NCERT Textbook Updates Conflate Indian With Hindu
A review of 25 newly updated NCERT textbooks by The Indian Express reveals changes aimed at including more “ancient Indian knowledge, tradition and practices.”
More accurately, the changes to the History, Science, Political Science, English and Geography textbooks for use by Classes 6 to 10 increase coverage of ancient Hindu philosophy and practices, paying unabashed homage to Ayurveda, yoga (“an invaluable gift of the ancient Indian tradition” — Class 6 Science book), the teachings of Upanishads and smritis, and ancient Hindu contributions to sciences like astronomy and metallurgy. (And, no doubt, cosmetic surgery.)
The National Council of Educational Research and Training is ostensibly an independent government think tank that advises the Centre on matters of education, develops textbooks and curriculum, disseminates best practices and trains teachers. However, given the politically biased nature of these recent textbook updates — the first since 2007 — it’s reasonable to question the actual level of autonomy NCERT enjoys. In fact, comments by HRD Minister Prakash Javadekar suggest there’s no longer any question of independence. As The Indian Express reports, “Speaking at a lecture series organised by IGNOU and the Sangh-backed Bhartiya Shikshan Mandal in August last year, HRD Minister Prakash Javadekar had mentioned that NCERT will work on giving students a better understanding of Bharat and its ‘glorious past.’
‘We will replicate such courses with NCERT because we think our true identity begins with the identity of our nation.'”
This move is a patent victory lap for the BJP and the Hindutva ideology that underpins it. What other explanation could there be for the inclusion of Hindu mythology in the new Class 8 Science book: “According to ancient mythology the seven sages who form the Saptarshi, preserve the eternal knowledge of Vedas and explain it to people in every new age.” Or this update to a Class 6 History book, which introduces the six schools of Indian philosophy (Vaishesika, Nyaya, Samkhya, Yoga, Purva Mimansa and Vedanta or Uttara Mimansa) with no note that these six specifically Hindu schools of thought are far from encompassing the full panoply of India’s richly multicultural philosophical history. Sufism, for example, isn’t a school of Indian philosophy?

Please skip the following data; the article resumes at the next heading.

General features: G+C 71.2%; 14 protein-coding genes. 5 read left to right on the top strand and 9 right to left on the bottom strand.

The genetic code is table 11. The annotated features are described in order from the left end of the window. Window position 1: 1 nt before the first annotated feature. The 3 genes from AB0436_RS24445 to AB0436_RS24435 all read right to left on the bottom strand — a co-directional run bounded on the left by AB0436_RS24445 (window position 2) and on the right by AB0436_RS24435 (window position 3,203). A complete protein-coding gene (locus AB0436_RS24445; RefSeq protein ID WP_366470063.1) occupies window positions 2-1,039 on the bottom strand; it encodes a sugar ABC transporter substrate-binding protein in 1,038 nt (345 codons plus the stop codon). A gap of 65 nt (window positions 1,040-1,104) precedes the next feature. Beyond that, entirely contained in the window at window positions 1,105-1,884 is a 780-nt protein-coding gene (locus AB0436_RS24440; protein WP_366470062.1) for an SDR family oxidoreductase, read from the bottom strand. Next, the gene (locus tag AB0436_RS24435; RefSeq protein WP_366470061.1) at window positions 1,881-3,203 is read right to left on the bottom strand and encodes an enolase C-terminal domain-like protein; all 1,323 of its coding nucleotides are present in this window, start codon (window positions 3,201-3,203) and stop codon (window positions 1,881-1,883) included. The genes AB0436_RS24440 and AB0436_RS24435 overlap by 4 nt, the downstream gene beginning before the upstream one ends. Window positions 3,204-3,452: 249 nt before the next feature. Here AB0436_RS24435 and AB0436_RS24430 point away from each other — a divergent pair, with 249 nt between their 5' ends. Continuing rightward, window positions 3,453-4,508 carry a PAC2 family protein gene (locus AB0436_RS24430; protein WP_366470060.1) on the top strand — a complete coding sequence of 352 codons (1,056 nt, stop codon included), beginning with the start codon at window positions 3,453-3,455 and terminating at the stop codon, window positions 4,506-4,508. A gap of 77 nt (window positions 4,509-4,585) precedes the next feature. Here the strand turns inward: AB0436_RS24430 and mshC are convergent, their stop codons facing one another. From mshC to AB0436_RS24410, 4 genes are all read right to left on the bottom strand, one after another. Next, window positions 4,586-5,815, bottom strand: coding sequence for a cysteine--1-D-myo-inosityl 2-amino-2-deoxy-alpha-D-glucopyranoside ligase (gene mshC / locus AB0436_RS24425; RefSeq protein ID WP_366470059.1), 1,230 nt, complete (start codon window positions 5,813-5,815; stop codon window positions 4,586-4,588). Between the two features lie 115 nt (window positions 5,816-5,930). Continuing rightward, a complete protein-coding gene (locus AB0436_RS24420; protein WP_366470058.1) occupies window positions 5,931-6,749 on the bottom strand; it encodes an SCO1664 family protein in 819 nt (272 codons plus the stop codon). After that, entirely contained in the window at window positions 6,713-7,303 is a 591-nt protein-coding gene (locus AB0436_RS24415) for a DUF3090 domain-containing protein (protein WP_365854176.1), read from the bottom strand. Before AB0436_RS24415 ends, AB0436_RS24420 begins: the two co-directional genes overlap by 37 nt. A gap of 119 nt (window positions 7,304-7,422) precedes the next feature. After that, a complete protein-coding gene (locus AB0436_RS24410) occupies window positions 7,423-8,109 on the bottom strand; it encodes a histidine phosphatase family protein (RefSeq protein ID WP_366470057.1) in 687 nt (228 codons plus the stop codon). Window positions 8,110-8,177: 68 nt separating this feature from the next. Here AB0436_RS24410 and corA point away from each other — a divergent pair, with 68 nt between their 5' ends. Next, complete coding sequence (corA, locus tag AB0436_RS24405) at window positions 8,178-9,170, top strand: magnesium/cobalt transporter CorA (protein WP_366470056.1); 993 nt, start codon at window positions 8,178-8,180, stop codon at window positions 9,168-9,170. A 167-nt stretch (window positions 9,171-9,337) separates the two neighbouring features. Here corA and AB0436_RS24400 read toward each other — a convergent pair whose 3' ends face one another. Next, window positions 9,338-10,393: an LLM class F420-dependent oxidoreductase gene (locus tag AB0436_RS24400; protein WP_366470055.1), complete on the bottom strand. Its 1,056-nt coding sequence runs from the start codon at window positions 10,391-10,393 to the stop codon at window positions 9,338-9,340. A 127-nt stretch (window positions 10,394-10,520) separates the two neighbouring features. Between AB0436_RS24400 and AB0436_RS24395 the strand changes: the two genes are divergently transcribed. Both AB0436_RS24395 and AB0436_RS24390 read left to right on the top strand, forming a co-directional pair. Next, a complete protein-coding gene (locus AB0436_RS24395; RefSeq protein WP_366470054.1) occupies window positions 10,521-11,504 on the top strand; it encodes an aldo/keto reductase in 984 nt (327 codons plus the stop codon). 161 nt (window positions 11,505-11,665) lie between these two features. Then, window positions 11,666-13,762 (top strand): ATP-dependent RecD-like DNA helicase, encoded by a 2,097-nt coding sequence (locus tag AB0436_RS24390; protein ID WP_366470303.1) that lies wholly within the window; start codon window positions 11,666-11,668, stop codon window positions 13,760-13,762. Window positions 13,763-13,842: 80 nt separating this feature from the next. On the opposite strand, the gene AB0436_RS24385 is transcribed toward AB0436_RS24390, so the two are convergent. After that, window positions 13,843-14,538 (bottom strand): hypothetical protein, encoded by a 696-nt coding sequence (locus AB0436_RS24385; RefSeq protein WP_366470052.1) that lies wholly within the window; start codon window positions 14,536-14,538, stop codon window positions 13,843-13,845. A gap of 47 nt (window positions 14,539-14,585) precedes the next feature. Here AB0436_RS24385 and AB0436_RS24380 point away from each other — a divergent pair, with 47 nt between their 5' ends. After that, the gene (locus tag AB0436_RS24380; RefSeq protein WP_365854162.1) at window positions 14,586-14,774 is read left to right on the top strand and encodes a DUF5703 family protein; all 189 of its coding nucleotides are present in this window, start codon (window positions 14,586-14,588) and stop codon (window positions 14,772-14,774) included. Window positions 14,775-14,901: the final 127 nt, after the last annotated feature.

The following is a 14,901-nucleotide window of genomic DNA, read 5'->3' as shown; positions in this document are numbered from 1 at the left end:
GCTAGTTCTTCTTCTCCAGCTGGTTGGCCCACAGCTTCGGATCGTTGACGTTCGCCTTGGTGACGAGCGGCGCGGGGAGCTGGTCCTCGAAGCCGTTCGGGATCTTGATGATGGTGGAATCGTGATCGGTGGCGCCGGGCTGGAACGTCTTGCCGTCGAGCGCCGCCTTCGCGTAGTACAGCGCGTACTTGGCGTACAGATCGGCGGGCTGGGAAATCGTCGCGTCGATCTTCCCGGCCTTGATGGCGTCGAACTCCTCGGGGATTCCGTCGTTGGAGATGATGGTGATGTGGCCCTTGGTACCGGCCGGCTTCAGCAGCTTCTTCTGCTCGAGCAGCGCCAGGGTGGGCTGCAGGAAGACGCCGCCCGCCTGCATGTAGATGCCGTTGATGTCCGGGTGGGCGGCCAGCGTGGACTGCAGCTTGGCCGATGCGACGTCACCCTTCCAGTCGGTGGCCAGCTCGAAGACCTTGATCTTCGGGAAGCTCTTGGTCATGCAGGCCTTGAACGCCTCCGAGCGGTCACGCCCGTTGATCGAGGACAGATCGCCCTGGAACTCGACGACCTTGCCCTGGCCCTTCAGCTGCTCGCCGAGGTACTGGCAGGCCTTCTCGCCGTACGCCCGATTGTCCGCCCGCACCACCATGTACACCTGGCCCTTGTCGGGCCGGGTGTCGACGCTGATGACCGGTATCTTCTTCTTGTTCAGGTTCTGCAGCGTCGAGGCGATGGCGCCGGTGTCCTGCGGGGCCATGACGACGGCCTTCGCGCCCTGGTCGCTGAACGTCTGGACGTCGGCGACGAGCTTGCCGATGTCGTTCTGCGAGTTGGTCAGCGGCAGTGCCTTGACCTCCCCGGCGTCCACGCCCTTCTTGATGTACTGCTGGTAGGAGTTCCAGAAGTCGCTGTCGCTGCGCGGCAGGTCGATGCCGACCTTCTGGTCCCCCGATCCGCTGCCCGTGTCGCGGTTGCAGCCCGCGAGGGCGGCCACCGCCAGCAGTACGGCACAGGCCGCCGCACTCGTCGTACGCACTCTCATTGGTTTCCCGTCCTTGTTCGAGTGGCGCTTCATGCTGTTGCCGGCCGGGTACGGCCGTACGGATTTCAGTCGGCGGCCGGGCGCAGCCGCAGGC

School books should be updated regularly, if for no other reason than to assist the next generation to hold a critical lens to our collective past and present. That’s not what these changes accomplish; instead, they seek to glorify the Vedic age, and through it, Hinduism. There’s nothing wrong with couching these updates as part of India’s cultural past — they are. But to cast Hinduism as India’s national identity, as these changes do, is a mistake and a lie that will have an outsized and distorting impact — which is perhaps the intent; last year, the government handed down a directive that CBSE schools were only to use NCERT textbooks going forward, following up this year with a warning to schools that sell other textbooks in their school shops.
An NCERT official notes that the updates made to these textbooks were sourced, “per the public feedback received by the Council.” No doubt the same public that voted 93% in favor of demonitisation — via the Narendra Modi App. If there’s any lesson for children in these books, it’s that history is (re)written by the winners.
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